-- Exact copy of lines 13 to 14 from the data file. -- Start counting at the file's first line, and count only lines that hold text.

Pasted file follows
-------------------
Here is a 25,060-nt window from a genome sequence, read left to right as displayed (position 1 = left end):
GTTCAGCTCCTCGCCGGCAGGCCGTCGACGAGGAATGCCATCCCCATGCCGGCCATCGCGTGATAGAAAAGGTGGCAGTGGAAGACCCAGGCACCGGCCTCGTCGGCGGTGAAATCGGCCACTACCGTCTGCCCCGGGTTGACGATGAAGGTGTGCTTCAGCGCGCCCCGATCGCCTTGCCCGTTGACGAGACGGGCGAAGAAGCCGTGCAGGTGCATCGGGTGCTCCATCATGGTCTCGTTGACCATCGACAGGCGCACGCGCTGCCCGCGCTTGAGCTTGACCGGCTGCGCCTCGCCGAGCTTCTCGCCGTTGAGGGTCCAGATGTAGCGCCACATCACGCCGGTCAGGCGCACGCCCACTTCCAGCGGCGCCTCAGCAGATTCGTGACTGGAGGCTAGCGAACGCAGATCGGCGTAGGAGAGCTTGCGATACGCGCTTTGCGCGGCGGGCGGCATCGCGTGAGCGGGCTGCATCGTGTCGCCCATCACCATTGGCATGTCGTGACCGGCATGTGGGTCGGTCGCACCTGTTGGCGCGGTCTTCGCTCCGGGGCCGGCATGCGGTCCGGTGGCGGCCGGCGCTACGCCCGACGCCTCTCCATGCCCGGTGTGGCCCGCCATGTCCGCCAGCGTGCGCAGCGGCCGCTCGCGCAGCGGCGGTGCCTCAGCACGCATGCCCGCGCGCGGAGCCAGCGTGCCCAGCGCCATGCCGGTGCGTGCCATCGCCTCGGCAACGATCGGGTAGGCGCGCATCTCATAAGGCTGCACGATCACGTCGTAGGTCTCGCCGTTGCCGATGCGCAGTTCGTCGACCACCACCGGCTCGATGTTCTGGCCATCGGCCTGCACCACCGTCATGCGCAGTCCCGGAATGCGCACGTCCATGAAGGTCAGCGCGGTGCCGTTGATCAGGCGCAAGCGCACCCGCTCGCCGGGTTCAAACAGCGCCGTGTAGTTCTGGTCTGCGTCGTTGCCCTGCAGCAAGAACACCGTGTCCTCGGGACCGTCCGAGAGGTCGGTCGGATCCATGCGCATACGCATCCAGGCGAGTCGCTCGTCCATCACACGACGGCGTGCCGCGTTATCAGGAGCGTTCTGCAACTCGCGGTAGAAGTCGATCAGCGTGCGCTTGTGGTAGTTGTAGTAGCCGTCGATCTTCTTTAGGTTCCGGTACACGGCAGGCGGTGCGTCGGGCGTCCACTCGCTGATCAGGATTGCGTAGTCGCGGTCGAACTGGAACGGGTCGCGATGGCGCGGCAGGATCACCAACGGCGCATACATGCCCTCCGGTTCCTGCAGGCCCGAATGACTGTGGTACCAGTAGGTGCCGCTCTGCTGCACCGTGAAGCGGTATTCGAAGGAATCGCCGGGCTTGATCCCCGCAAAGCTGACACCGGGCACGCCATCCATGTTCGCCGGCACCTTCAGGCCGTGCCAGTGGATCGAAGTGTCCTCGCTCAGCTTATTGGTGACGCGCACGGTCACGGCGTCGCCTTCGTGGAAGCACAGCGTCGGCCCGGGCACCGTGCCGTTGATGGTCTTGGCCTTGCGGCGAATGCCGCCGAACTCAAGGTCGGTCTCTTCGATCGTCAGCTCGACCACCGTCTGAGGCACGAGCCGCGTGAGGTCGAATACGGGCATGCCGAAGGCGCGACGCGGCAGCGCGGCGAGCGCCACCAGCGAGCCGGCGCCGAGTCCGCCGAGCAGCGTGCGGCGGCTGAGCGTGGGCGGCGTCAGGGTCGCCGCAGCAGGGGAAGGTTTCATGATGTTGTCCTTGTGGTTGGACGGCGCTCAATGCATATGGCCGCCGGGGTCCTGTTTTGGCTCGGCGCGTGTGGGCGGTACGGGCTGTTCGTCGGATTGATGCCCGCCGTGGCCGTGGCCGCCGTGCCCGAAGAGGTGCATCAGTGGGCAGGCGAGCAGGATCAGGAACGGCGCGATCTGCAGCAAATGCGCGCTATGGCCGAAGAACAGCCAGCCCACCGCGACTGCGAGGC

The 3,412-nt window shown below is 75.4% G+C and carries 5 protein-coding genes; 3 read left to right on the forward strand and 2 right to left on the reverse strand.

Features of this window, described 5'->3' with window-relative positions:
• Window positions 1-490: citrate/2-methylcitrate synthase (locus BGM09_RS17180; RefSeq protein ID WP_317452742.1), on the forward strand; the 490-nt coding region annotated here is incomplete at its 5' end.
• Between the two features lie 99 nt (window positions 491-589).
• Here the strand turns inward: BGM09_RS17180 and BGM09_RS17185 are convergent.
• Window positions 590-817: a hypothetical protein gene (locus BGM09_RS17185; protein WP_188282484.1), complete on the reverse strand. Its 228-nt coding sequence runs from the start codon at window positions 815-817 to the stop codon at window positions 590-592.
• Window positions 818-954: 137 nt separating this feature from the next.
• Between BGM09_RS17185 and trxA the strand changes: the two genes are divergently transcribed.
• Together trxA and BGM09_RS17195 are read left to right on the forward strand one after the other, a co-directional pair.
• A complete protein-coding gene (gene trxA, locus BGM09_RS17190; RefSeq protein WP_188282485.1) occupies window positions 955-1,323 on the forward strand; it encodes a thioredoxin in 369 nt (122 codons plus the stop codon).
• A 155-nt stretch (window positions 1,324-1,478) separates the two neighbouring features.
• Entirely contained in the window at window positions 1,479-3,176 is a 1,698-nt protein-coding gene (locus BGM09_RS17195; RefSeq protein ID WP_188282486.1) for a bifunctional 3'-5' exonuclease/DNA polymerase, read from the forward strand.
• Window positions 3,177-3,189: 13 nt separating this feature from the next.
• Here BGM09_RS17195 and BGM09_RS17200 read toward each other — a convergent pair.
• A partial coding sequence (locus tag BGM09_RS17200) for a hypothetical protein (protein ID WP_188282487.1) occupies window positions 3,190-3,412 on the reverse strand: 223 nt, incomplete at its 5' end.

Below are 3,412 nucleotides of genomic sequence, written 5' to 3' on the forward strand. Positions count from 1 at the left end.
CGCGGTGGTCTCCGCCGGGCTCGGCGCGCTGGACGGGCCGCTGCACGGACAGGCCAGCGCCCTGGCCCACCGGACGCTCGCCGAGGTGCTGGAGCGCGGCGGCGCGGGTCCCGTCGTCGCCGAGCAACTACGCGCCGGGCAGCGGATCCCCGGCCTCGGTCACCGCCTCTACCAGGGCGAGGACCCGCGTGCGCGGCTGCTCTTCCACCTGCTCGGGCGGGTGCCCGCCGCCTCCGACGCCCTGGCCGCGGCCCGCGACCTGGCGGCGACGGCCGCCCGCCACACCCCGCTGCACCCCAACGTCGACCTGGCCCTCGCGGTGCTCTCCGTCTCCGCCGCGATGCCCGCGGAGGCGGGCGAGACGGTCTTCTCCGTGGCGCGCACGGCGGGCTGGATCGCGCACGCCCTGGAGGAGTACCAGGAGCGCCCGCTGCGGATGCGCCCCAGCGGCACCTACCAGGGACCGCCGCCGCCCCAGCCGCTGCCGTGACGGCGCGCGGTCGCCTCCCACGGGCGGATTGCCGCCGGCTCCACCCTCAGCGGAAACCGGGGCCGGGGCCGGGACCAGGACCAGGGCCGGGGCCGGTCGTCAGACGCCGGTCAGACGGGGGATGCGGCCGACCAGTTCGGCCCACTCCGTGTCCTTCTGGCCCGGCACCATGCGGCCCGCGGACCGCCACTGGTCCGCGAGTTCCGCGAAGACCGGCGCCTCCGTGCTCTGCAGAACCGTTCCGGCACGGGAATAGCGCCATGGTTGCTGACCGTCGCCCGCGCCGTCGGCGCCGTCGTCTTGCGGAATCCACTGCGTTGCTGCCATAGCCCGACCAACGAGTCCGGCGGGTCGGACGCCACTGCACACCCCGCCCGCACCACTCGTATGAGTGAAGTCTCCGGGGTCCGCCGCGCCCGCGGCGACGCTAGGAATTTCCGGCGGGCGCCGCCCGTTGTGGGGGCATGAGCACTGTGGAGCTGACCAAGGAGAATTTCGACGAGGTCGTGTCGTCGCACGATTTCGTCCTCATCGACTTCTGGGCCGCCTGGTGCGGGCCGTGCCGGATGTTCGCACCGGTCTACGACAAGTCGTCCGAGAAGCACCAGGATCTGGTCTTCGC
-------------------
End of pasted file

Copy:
• A 155-nt stretch (window positions 1,324-1,478) separates the two neighbouring features.
• Entirely contained in the window at window positions 1,479-3,176 is a 1,698-nt protein-coding gene (locus BGM09_RS17195; RefSeq protein ID WP_188282486.1) for a bifunctional 3'-5' exonuclease/DNA polymerase, read from the forward strand.